SS W.H.Dwyer Wreck in Lyme Bay
The Wh Dwyer is a 250ft long wreck sunk in 1913 by Torpedo approx 15 miles Ne of Berry Head, now laying in 58m of water. A great technical deep dive!
Dive Site Name: WH Dwyer Dive Type: Wreck Dive
Max Depth Seabed: 58m Depth to top of Wreck: 47m
Approximate Position: 50,21.068N 003,06.000W
Tonnage: 1770tonnes Length: 250ft Cargo: Ballast
Date Lost: 26/8/1917 How Lost: Torpedoed UB 38
Minimum Qualification: Technical Diver (Or Equivilent)
SS W. H. Dwyer was built by Sunderland Shipbuilding Co. Ltd.Sunderland, in their South Dock, Yard number 277 and launched on 10th May 1913. She was Owned by Forwarders Ltd, Sunderland and named after the manager.
The W.H.Dwyer was a "Canaller", these Canal-sized freighters were tailor-made in England and Scotland prior to World War I to accommodate the St. Lawrence River canals which extended from Montreal to Kingston, and the Welland canals from Port Dalhousie to Port Colborne. The freighters were built to a size so they were able to operate in the lock system of the St Lawrence River in Canada. She was a steamer of 1770 tons.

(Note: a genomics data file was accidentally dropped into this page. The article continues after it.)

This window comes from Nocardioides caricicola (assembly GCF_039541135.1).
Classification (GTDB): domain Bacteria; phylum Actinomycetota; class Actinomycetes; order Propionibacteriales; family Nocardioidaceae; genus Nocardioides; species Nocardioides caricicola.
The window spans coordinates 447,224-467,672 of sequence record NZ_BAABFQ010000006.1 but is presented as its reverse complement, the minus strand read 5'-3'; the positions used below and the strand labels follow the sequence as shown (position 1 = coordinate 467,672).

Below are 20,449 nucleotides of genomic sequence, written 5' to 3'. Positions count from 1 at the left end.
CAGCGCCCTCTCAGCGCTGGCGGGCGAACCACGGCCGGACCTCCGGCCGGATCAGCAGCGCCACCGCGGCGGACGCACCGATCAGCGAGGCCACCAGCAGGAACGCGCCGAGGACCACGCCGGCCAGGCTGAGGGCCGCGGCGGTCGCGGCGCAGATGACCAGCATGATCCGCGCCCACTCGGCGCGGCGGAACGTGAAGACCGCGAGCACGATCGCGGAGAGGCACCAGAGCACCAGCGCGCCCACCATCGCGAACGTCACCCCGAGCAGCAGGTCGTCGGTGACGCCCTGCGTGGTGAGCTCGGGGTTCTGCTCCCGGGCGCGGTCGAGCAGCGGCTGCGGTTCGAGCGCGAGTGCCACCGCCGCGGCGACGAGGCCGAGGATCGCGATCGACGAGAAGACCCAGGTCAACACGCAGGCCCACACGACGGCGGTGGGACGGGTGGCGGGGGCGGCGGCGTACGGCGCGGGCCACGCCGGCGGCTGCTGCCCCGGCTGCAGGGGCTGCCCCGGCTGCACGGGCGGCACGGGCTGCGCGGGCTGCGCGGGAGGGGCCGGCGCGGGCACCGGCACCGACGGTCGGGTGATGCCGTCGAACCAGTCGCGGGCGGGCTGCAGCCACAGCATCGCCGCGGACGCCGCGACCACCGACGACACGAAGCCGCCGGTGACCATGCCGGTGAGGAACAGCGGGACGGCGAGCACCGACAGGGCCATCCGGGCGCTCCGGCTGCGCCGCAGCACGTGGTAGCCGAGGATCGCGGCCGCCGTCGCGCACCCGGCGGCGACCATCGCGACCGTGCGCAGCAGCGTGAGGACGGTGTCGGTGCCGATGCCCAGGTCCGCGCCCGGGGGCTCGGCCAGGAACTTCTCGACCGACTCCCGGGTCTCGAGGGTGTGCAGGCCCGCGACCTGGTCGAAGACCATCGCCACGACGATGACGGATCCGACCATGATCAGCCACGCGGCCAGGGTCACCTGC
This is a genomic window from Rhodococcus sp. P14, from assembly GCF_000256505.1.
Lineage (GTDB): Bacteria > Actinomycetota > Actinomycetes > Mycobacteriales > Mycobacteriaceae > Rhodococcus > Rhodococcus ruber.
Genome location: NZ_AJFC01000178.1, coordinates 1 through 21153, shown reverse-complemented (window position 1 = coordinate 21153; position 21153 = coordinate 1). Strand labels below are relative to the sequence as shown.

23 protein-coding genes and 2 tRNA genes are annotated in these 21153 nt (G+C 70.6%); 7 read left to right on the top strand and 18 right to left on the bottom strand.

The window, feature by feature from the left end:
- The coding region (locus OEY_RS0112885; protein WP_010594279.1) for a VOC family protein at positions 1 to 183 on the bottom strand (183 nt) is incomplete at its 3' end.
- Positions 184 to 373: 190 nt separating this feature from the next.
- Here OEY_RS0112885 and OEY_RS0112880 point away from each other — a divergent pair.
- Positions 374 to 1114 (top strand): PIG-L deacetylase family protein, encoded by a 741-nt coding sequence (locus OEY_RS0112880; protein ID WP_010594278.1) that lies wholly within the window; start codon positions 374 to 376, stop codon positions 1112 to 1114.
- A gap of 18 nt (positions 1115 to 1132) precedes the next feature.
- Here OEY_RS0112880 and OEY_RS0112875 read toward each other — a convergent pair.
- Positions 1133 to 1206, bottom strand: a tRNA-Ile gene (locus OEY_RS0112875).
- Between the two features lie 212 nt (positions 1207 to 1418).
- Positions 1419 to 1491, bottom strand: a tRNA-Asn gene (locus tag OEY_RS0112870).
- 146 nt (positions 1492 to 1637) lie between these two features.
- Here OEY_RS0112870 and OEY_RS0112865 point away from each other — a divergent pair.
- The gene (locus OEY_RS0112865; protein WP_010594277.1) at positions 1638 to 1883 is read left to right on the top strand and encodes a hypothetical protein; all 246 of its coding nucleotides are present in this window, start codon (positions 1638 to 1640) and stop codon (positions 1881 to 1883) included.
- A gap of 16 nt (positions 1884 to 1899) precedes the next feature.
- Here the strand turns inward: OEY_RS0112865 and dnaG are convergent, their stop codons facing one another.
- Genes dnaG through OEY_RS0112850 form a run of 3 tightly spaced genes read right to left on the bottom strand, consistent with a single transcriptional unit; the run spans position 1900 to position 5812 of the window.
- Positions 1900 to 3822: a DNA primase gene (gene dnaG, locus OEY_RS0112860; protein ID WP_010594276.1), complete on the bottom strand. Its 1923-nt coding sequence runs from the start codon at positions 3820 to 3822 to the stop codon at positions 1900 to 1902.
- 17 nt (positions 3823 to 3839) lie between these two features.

The images here are of similar vessels.
The W.H.Dwyer was on passage from Rouen to Newport in Wales, she was in ballast on the morning of August 26th, 1917,when Oberleutnant Umberger in UB-38 sighted her 15 miles NE of Berry Head. Umberger noted in his log that it was pitch black and he probably saw only an outline of the Dwyer.
She was torpedoed and sank slowly enough that all the crew managed to take safely to the lifeboats.
There has been confusion over the identity of the W.H.Dwyer, it has been mistaken for the Ursa in the past, although this has now been cleared up. The W.H.Dwyer has her name on the stern, which is intact.
The W.H.Dwyer now lies upright on a sandy seabed in 57m of water, the bow to the North. The bridge has collapsed, however she can be penetrated at the bridge reasonably easliy. She is known locally as the Portland and the bell was recovered by divers from Teignmouth in the mid 1980's